I first attended the Annual Convention of the National Council of Teachers of English in 1989, as a second year high school English teacher. It was like a nerdy dream come true! Thousands of fellow teachers passionate, good-humored, and smart about teaching English. I discovered aspects of the field I had no idea existed. I got to listen to talks by dozens of the most famous teachers in the field, shake hands with some of my favorite authors, and meet colleagues from across the country, many of whom have since become good friends. I have missed very few of the conventions since then. It is my absolute favorite professional event every year. (I put “professional” in there only in case a family member reads this post. Shh!)
You know those writers in English Journal and in the books about teaching English you have come to love? Those authors will be right there. You can talk with them–they are approachable and very gracious–and they will appreciate hearing how you’ve used their work. Many of them will also help you become such an author yourself, if you’re so inclined. In fact, NCTE hosts more than one venue that allows teachers to learn more about how to become an author. See especially the “Meet the Editors” session, usually on Saturday morning, where the editors of NCTE’s many journals will meet with small groups of prospective published writers.
I am speaking at two sessions this year:
- I am giving a talk called “Take My Advice: Learning from a Veteran Teacher’s Mistakes,” in which I share some funny (and some very not-funny) fails from my first years of teaching and discuss what newer teachers can learn from them. In this session, I co-present with the lovely and talented Leila Christenbury. Leila and I recently co-authored Making the Journey: Being and Becoming a Teacher of English Language Arts. We’ll be signing copies of the new book at the Heinemann booth in the book exhibit from 10:30-11:30 on Saturday. We’re honored that Penny Kittle will serve as our session chair.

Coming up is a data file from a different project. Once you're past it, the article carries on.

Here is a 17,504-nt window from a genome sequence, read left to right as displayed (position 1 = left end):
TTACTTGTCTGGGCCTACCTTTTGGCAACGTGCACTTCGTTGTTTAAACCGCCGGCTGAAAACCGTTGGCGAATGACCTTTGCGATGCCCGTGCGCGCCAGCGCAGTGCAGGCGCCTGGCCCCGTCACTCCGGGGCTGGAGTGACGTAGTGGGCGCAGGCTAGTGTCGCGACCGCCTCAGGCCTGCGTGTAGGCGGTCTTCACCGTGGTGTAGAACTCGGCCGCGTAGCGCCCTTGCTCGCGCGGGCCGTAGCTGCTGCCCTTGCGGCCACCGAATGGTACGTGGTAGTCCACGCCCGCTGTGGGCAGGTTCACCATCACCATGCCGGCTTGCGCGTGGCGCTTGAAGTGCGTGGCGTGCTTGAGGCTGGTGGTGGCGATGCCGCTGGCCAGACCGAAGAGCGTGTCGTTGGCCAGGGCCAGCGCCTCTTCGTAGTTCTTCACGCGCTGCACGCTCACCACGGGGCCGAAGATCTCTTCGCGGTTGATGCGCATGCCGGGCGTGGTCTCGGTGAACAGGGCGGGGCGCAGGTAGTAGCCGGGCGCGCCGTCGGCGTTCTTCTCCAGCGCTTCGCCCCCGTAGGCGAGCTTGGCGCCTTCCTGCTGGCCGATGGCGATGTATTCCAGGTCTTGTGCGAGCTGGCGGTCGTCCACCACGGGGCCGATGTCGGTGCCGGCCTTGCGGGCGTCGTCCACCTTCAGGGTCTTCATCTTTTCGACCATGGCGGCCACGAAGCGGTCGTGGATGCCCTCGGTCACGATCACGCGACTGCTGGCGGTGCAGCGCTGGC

- On Sunday morning, I am leading a round table discussion on “Managing the Grading Grind” as part of a session sponsored by the NCTE Emeritus Assembly. It’s a session for new teachers, and lots of veteran teachers will be there with advice and big ears for listening to new teachers’ needs. For a sneak peak of my talk, see my 5 Tips for Managing the Grading Grind.
Some of my favorite sessions are the luncheons. Each year I attend the CEE Luncheon and the Secondary Section Luncheon, both of which bring dynamic speakers and give me a chance to have extended conversations with old and new friends in the field. This year’s Secondary Section speaker, Leila Christenbury, is a special favorite!
And finally, the thing not to be missed is NCTE’s massive book exhibit! Picture a BJ’s Warehouse with nothing but books about teaching English and Young Adult and Children’s Literature (at a discount). Any many of the authors are there signing or just wandering around buying their own books.
I hope to see you in Atlanta!